Business Environment In China


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Business Environment In China

  1. 1. Business Environment in China Arun Kottolli
  2. 2. Introduction <ul><li>China is the largest market on the planet </li></ul><ul><li>China’s immense diversity, variety, complexity, and is has enormous competitive intensity is unrivalled in the world </li></ul><ul><li>China’s historical development,political structure and climate, & international relations influences its economy and foreign trade. </li></ul><ul><li>China’s infrastructure and energy structure, legal framework pose a challenge to business </li></ul><ul><li>China possibly has the toughest business environment in the world </li></ul>
  3. 4. Area & Population <ul><li>Land area of 9.56 million square kilometers </li></ul><ul><li>3 th Largest country in the world </li></ul><ul><li>Largest Population – 1.3 Billion in 1997 </li></ul><ul><li>Population growing at 0.9% per year </li></ul><ul><li>Two thirds of people live in eastern lowlands of yellow river, pearl river and Yangtze river valleys – population density of > 200 per sq km! </li></ul><ul><li>10% of china’s land is arable </li></ul><ul><li>Vast sections of Northern, western & Tibet is sparsely inhabited </li></ul>
  4. 5. Ethnic and Linguistic Group <ul><li>Han is the dominant race – 91.9% of population sharing common language. </li></ul><ul><li>55 ethnic minorities </li></ul><ul><li>Major Religious groups are Daoist & Buddhist </li></ul><ul><li>Muslim (1-2%) & Christian (1%) </li></ul><ul><li>Mandarin is the official standard language </li></ul><ul><li>There are also 50 minority languages </li></ul>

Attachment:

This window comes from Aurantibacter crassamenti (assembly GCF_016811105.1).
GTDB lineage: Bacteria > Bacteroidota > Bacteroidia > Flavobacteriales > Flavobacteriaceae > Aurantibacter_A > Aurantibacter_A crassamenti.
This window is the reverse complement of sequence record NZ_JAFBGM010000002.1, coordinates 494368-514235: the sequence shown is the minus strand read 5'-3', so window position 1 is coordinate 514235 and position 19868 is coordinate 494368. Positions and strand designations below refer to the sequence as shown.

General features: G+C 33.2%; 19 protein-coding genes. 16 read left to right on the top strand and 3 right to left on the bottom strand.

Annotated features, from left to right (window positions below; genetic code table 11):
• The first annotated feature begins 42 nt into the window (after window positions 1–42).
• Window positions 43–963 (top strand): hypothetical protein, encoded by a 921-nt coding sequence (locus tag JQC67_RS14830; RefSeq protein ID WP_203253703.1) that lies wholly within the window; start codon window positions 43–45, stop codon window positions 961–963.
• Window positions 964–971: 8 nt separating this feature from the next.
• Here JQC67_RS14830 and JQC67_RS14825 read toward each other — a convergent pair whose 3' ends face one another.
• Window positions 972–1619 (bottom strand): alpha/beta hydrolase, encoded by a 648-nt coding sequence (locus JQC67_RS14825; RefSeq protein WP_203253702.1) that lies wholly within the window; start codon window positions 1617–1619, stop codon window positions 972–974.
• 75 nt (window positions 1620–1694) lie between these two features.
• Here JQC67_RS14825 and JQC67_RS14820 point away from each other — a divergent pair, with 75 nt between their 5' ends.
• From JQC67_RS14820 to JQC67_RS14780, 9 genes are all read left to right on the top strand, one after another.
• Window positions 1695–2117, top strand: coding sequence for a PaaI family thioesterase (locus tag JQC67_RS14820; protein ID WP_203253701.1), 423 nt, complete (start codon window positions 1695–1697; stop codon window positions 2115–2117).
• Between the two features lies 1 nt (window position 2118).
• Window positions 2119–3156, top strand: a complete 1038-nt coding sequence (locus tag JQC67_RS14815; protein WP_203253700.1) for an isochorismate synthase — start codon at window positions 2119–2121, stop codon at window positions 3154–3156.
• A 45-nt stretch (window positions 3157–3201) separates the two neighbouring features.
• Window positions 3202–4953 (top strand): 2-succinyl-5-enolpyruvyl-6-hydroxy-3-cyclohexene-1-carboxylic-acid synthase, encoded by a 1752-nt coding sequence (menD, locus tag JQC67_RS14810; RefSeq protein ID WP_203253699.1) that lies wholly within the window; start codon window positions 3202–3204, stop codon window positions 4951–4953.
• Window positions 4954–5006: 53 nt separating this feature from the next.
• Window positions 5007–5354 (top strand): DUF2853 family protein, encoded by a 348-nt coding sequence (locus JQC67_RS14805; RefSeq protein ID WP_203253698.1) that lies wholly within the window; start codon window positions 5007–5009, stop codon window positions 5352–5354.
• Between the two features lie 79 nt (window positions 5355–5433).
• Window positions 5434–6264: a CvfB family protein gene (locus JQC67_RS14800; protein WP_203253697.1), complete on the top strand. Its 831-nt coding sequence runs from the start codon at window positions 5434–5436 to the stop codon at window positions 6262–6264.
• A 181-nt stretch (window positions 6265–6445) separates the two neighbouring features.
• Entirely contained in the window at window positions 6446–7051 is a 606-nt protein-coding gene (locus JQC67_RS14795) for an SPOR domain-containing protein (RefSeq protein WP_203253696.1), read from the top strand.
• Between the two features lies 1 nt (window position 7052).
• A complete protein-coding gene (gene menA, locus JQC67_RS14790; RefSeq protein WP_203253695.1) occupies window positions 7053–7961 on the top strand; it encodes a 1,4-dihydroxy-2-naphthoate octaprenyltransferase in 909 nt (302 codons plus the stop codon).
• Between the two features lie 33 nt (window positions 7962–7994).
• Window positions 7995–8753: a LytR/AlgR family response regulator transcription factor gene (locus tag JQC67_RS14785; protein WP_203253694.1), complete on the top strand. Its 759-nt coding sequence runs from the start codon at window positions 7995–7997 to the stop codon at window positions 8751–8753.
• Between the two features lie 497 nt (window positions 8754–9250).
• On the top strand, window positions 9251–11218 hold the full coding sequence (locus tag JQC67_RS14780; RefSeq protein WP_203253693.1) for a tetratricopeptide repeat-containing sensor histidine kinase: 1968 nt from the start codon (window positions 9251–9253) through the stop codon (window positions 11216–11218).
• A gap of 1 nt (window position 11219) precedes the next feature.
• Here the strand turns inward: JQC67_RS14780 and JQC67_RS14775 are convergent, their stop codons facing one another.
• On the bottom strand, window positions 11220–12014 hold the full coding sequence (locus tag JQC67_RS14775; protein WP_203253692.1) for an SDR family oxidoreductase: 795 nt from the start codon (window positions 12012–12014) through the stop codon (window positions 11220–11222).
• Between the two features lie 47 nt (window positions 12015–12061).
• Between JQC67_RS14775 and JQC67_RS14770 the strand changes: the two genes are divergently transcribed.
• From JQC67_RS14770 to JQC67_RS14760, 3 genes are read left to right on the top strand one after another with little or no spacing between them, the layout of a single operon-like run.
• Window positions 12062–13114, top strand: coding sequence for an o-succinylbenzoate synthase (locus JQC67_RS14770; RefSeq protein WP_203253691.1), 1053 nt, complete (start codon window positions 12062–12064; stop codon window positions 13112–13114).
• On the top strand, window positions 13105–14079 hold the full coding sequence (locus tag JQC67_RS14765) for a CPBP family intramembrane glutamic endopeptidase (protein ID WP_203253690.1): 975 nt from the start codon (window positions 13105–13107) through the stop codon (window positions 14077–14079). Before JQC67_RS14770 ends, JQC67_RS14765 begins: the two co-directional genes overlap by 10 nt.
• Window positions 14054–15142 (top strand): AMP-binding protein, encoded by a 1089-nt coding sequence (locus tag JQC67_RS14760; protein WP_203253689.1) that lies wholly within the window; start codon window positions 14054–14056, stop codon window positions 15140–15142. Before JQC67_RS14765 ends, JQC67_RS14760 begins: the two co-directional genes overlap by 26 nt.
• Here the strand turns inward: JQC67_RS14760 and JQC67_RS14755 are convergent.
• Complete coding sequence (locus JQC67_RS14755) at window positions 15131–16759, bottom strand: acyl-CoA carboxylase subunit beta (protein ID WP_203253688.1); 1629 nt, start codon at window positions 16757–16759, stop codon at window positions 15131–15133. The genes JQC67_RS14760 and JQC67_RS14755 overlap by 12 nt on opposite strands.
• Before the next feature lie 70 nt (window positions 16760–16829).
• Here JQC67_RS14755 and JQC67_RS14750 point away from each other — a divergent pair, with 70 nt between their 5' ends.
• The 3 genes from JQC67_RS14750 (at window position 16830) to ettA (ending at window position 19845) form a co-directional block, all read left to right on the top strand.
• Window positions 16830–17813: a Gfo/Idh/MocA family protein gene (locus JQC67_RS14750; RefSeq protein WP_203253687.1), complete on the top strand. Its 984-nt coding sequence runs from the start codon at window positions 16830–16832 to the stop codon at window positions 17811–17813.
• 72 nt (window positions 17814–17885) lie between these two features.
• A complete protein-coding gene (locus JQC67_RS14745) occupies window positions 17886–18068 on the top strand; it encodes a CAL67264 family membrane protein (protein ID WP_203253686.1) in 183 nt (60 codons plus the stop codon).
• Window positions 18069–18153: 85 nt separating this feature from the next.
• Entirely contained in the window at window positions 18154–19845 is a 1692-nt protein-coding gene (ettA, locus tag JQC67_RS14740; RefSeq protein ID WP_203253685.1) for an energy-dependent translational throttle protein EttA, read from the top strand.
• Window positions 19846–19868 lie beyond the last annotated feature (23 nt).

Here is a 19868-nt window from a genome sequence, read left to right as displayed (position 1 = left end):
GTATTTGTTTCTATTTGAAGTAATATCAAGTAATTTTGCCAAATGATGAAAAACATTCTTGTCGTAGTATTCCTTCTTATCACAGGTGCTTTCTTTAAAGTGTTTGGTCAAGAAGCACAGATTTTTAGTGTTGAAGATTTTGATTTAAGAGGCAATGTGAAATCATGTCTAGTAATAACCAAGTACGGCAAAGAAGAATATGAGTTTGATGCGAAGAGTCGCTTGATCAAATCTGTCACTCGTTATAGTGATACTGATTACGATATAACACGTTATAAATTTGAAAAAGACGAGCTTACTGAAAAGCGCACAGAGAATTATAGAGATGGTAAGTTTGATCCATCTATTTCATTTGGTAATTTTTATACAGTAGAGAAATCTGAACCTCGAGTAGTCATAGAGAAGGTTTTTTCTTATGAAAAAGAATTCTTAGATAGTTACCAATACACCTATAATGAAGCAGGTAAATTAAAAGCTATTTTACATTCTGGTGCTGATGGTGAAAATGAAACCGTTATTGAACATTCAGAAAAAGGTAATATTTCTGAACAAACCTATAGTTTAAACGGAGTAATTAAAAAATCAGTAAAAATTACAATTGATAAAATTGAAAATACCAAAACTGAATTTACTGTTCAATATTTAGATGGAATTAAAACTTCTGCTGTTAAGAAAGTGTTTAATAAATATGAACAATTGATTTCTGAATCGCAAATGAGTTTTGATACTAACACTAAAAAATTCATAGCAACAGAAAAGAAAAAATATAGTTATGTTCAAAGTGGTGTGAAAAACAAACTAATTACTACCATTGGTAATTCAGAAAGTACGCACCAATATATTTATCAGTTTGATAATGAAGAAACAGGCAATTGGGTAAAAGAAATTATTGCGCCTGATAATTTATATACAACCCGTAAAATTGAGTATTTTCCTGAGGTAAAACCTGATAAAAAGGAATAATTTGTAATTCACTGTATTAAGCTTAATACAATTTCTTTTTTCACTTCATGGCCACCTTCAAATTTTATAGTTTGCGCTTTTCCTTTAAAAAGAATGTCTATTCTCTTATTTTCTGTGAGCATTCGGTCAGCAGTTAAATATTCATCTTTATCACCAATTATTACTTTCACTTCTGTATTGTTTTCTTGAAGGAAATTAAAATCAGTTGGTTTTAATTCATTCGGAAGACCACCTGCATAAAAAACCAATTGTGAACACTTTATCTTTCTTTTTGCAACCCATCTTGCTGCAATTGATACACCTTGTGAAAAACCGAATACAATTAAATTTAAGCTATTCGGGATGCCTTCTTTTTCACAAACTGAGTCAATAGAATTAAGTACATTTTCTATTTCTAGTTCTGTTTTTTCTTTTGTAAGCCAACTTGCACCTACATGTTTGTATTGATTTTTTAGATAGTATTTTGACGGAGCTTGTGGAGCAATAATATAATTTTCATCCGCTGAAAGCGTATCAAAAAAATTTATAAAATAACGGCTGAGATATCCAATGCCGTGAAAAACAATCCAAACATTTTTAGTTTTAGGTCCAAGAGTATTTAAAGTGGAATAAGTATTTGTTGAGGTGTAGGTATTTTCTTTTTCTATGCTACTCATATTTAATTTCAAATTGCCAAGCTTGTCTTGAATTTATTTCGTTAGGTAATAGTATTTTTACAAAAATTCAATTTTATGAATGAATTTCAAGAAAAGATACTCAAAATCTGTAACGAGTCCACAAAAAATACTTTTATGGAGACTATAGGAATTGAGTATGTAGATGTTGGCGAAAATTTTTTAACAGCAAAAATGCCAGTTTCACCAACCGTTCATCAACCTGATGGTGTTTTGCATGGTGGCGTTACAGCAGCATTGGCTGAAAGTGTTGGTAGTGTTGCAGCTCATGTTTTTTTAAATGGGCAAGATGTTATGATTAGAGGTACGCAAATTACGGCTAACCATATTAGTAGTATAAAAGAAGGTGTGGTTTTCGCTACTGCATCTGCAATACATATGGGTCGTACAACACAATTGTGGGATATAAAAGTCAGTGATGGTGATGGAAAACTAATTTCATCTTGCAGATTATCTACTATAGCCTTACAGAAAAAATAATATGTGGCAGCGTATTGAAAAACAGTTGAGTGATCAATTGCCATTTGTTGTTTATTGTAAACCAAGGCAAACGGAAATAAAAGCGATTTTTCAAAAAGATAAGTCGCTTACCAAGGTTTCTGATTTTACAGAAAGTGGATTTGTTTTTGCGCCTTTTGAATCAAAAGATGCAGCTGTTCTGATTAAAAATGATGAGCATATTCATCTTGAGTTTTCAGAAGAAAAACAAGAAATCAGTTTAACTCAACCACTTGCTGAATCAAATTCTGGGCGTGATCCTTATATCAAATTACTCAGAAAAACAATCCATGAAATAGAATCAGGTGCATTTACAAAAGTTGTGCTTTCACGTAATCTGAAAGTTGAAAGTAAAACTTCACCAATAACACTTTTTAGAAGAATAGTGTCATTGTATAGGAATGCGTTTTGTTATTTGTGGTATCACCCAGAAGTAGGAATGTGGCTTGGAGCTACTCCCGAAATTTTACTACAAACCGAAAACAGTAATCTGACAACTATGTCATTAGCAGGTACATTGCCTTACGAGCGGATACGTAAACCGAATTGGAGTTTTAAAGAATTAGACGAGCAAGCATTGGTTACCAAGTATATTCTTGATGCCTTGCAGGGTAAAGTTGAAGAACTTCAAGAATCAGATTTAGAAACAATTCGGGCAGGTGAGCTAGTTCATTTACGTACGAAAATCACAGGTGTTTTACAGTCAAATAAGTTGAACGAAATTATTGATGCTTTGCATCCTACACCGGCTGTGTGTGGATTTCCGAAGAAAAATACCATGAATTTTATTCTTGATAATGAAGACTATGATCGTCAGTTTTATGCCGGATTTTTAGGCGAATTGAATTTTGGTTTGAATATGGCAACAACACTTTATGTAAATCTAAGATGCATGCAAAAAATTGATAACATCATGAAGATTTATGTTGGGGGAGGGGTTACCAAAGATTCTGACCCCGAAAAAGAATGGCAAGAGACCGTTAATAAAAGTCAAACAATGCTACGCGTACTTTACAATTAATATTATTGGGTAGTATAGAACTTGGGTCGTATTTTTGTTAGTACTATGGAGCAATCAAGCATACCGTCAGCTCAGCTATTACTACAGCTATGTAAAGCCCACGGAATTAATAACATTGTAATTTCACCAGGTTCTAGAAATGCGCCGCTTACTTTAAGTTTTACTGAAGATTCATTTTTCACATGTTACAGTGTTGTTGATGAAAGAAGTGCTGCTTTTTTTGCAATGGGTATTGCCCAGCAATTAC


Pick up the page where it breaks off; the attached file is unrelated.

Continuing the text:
5. 6. China Ethnic Distribution
  6. 7. Political Structure <ul><li>Centralized unitary government – not federal </li></ul><ul><li>Single Party with one legislative house </li></ul><ul><li>CCP and the Parliament has separate constitutions </li></ul><ul><li>All national legislative power is vested with the parliament (CCP controls the parliament) </li></ul><ul><li>CCP – Communist Party controls all the law making and other important decisions </li></ul><ul><li>President is the head of CCP, national Legislature, and the Army – CCP thus has overall control </li></ul>
  7. 8. Images of CCP
  8. 11. CCP <ul><li>CCP has legislature and Executive branches </li></ul><ul><li>Legislature is the National People’s congress represents 58 million party members and meets every 5 years </li></ul><ul><li>CCP Executive branch called Central Committee (CC) has 151 full time members and 191 alternate members </li></ul><ul><li>Executive meets twice a year </li></ul><ul><li>Politburo (PB) represents the Central Committee and consists of 20 members </li></ul><ul><li>Politburo standing committee(PBSC) is the most authority to deal with any issue with which it wants to deal </li></ul><ul><li>The seven members of PBSC are the seven most important men in the country </li></ul>
  9. 12. Role of CCP <ul><li>CCP is the all powerful entity in China – 58 million members </li></ul><ul><li>CCP controls the government at all levels of hierarchy – central, provincial & municipal </li></ul><ul><li>CCP sets the strategic direction and monitors the implementation of policies </li></ul><ul><li>Government bureaucracy executes the policies </li></ul><ul><li>CCP controls all the key government job appointments </li></ul>